So the sucky answer is yes, you do have jowls. We all have jowls. But they're not obvious to the people you see in everyday life because we see you in motion - we see you talking, laughing, smiling and your face is constantly in flux. Motion obscures flaws like jowls, wonky eyes, or one eyebrow higher than the other. It's only when you freeze frame yourself in an awkward position that the jowls become obvious and obnoxious.
Try this test the next time a beautiful actress comes on your television screen - hit pause. Does she still look beautiful with her mouth frozen mid-word and her left eye squinching on it's way to a smile? Hit play and then hit pause again, I'll bet the new pose is even worse. You can't freeze frame anyone into beauty.
Pose and lighting play a gigantic factor in portraiture. Pose someone correctly and they're beautiful, catch them from the wrong angle and they become instant FBI's Most Wanted poster material. The good news is that there are lots of photography resources that you can consult for slimming and attractive poses. That info works for illustrated portraits too.
The Self-Pose Problem
You were drawing yourself from life rather than a photo reference. As tricky as it is to pose someone else attractively, it's even harder to pose yourself and still be able to draw. Adding to the problem is that you pose & look, then move & draw. I'll bet you never got yourself back into the same exact pose more than a few times.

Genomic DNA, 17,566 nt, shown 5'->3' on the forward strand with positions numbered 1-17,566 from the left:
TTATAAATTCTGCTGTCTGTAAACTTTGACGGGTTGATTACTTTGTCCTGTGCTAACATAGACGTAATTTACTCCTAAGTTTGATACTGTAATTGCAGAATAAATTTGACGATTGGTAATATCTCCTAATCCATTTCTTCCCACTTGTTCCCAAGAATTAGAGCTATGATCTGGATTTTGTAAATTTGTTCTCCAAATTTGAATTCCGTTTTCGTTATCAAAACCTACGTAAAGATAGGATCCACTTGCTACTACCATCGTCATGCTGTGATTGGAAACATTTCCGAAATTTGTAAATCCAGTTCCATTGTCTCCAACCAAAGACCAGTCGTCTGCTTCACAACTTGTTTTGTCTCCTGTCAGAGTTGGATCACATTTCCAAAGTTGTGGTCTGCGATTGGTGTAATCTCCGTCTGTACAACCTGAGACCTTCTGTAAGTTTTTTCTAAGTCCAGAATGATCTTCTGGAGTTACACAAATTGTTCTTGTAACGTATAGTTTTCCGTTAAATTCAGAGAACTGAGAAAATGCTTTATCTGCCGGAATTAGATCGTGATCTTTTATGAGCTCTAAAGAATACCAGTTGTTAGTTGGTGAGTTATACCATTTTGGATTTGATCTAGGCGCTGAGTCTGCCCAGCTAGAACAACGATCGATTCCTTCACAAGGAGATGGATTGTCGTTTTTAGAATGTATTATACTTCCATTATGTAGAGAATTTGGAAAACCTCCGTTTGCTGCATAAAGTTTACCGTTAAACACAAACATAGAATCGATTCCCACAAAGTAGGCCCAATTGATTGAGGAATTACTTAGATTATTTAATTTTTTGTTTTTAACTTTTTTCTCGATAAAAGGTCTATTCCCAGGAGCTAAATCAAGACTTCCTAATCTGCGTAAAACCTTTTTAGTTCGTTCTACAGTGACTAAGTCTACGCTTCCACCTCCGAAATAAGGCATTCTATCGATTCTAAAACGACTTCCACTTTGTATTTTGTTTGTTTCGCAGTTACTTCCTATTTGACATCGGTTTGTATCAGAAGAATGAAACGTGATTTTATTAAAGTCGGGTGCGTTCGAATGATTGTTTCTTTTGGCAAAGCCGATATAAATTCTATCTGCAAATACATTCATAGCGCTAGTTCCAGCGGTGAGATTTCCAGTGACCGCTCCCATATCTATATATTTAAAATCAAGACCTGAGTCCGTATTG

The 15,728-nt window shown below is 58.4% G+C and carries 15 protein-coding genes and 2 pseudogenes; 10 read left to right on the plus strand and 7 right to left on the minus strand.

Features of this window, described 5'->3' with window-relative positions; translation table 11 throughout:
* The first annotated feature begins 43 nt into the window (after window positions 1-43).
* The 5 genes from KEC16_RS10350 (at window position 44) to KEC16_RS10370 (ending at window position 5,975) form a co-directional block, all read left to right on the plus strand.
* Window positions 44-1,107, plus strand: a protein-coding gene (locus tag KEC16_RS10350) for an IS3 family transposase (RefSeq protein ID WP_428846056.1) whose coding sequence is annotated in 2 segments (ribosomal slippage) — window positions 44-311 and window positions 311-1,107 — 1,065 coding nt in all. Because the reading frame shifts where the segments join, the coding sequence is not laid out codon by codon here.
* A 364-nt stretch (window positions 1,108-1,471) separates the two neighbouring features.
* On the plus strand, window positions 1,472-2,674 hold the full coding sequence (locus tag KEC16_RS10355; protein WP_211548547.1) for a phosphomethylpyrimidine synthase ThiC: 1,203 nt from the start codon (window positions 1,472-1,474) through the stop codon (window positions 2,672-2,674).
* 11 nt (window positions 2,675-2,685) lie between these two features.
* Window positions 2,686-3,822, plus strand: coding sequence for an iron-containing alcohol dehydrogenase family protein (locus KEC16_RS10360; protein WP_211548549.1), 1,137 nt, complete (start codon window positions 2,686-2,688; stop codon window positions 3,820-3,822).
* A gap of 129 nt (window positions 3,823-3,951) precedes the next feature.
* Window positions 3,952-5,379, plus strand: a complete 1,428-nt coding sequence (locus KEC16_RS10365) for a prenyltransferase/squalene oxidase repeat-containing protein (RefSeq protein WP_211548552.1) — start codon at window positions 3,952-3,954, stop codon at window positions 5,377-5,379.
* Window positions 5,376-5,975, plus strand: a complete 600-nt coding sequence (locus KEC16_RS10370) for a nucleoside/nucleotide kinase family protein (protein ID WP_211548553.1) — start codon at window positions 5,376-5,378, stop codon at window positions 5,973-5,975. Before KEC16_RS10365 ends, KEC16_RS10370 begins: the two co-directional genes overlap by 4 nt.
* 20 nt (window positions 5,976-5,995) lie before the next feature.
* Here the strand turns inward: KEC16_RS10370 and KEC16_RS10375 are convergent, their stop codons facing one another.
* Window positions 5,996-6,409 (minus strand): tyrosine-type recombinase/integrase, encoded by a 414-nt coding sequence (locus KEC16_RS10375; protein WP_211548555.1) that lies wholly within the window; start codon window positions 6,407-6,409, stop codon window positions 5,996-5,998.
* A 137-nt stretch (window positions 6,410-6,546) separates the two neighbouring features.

One of the reasons why I love Norman Rockwell's Triple Self Portrait is because he demonstrates the problem precisely. Reality is what's shown in the mirror - it's unposed, awkward, and unflattering.
Do Your Homework
I want you to look really closely at the painting inside the painting. Rockwell is giving us a clue to his self-portrait process. In his upper right canvas, he has bits of inspiration but the juicy clue is what he has in the left corner. He has several portrait studies tacked there. This is the pre-work that good portrait artists always do. It's the homework or the practice before the final attempt. Frankly, I think Mr. Rockwell was an absolute genius and it gives me great comfort to know that he didn't sit down and simply watch the greatness ooze from his fingertips. He had to do his homework and do lots of preparatory drawings - even for something as familiar as the face he saw every time he brushed his teeth.